We ordered dinner. I had the Farmer's Salad with Frisee, romaine and radicchio lettuces tossed with lemon and Parmesan vinaigrette, croutons, house made bacon and a poached egg. Then the Scaloppini of Pork "Saltimbocca" with roast garlic mashed potato, garden spinach, prosciutto and a sage-mushroom-Madeira jus. Tony got Pemaquid River Oysters roasted in the wood oven with lemon butter, chanterelles, cilantro and sweet corn. Then the Wood Grilled NY Strip Loin with crisp potato gnocchi, wild mushrooms and roast cipolline. We had to get dessert even though we were full (we did drive 6 1/2 hours to go to this restaurant). We shared two desserts...one was a molten chocolate cake with espresso gelato and fresh berries (see photo below). The second was a really moist carrot cake with a carrot syrup and a "cream cheese-cake" so the idea of that was the cheese-cake is like the cream cheese frosting that you would normally have on carrot cake. I have to say I liked the carrot cake dessert better but the chocolate dessert was very good too. We had cappuccino with our dessert.
For breakfast on Sunday morning we saw a place that sounded good, we listen to a pod-cast called "The Splendid Table" and the host of the show always talks to this married couple that goes to many restaurants and talks about them. Tony said the guy on that pod cast said this was a good place to get breakfast. We found it and it was closed. While we were driving to find that restaurant we noticed another popular looking place called "The Brass Compass Cafe". We stopped there because there was a sign in the window that said "Bobby Flay's Throwdown..." . I guess he had a "Throwdown" ( a show on food network) with the owner on lobster BLT and the lady won. So I had Eggs Benedict with home fries and Tony had Penobscot Bay Benedict which is made with a clam cake at the base of the eggs. He also had home fries and a side of corned beef hash. It was a good breakfast but nothing to write home about (look at me writing about it at home...).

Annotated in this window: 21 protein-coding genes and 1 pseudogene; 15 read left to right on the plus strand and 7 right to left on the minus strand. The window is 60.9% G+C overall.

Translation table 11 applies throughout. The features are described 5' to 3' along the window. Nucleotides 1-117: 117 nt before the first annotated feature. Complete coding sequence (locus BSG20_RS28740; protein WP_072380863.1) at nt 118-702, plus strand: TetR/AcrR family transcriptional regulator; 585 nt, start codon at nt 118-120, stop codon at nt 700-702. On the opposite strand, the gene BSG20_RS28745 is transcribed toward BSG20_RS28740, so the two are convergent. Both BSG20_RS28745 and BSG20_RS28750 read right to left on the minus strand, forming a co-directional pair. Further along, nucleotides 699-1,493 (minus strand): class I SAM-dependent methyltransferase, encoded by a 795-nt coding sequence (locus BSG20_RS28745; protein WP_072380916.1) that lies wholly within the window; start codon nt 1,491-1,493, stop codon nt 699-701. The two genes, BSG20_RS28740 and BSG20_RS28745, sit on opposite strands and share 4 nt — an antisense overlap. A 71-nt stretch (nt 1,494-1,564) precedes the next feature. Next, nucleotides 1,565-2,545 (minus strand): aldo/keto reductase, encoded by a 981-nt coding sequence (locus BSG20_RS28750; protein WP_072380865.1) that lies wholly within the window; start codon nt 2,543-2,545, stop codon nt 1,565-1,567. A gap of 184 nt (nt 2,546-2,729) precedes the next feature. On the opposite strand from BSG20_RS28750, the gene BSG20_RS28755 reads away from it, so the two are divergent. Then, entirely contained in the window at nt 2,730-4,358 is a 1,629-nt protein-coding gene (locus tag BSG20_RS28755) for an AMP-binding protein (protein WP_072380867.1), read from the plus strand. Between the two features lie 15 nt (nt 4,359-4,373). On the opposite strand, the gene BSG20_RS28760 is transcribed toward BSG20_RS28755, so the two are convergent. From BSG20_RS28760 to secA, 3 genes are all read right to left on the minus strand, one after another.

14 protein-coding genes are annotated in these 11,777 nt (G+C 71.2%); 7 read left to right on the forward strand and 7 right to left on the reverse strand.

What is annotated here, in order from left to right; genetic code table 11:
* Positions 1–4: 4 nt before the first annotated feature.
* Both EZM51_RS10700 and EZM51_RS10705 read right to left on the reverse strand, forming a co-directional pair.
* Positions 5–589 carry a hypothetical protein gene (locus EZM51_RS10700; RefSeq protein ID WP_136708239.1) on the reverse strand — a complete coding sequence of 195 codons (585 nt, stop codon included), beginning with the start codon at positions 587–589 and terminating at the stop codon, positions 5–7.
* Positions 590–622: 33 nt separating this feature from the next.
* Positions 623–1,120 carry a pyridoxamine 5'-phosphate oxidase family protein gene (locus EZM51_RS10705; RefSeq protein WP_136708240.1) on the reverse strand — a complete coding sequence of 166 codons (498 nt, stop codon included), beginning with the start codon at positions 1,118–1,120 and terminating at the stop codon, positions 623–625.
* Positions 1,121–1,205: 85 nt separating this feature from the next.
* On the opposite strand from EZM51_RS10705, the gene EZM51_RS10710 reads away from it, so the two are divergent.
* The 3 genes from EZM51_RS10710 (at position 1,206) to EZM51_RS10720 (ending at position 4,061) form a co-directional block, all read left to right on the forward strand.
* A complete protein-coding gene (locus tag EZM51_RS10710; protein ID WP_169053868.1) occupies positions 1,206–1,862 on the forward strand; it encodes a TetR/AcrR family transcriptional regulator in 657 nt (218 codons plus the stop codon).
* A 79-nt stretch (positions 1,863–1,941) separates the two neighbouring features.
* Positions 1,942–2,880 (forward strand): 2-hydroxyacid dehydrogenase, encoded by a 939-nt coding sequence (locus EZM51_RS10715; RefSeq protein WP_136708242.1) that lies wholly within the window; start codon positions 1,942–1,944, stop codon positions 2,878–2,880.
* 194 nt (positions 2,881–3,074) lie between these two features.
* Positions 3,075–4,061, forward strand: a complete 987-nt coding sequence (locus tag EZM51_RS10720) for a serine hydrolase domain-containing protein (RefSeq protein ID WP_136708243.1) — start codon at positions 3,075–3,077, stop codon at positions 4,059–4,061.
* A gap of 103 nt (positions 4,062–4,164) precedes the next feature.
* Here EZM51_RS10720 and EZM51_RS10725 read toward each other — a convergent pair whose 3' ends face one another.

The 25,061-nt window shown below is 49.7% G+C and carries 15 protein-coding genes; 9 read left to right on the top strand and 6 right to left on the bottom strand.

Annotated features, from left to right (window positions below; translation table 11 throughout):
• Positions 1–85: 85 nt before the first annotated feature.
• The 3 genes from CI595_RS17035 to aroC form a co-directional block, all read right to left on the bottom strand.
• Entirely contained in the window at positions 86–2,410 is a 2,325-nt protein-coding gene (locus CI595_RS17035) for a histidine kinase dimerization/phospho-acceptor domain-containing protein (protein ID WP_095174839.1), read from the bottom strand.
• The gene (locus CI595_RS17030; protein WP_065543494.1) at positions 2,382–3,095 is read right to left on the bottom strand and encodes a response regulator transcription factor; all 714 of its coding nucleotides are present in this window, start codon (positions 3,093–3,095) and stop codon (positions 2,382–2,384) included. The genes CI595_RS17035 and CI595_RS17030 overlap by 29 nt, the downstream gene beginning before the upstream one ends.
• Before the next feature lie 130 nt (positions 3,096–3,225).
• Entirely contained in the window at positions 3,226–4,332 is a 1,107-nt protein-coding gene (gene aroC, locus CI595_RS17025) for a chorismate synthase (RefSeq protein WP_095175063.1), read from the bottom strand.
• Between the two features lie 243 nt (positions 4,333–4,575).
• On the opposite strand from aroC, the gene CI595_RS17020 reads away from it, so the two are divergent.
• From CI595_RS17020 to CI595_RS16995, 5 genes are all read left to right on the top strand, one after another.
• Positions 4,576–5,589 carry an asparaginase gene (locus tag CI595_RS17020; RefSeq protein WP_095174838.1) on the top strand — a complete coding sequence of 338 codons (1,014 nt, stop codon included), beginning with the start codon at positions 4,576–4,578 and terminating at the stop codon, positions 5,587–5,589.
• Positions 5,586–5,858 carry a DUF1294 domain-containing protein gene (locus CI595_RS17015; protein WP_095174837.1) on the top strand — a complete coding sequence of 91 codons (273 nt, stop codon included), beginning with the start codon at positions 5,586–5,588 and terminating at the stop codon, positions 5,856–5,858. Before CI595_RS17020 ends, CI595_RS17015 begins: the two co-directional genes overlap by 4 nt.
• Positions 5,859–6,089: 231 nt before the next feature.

We headed out of Rockland and figured we would stop here and there on the way home. We drove a couple hours to York Maine to check that out and maybe there would be a good spot by the water to have lunch. We drove all around and there was some spots that looked ok but it was so busy and no place to park, we kept driving down Rt 1 and we ended up driving into Kittery Maine. We saw a place right in the middle of all the outlet stores called Robert's Maine Grill. We gave it a shot and it was great, for a lunch place to get some good eats. Tony tried again and ordered the Jumbo Lobster Roll (the last one didn't do it for him). I got Turkey on grilled cranberry, orange and walnut bread. It had goat cheese, red onion, tomato, tarragon mayonnaise and baby spinach. We were both very happy with what we got, I loved my sandwich. Tony got onion rings and I got coleslaw again. We got in the car and headed home.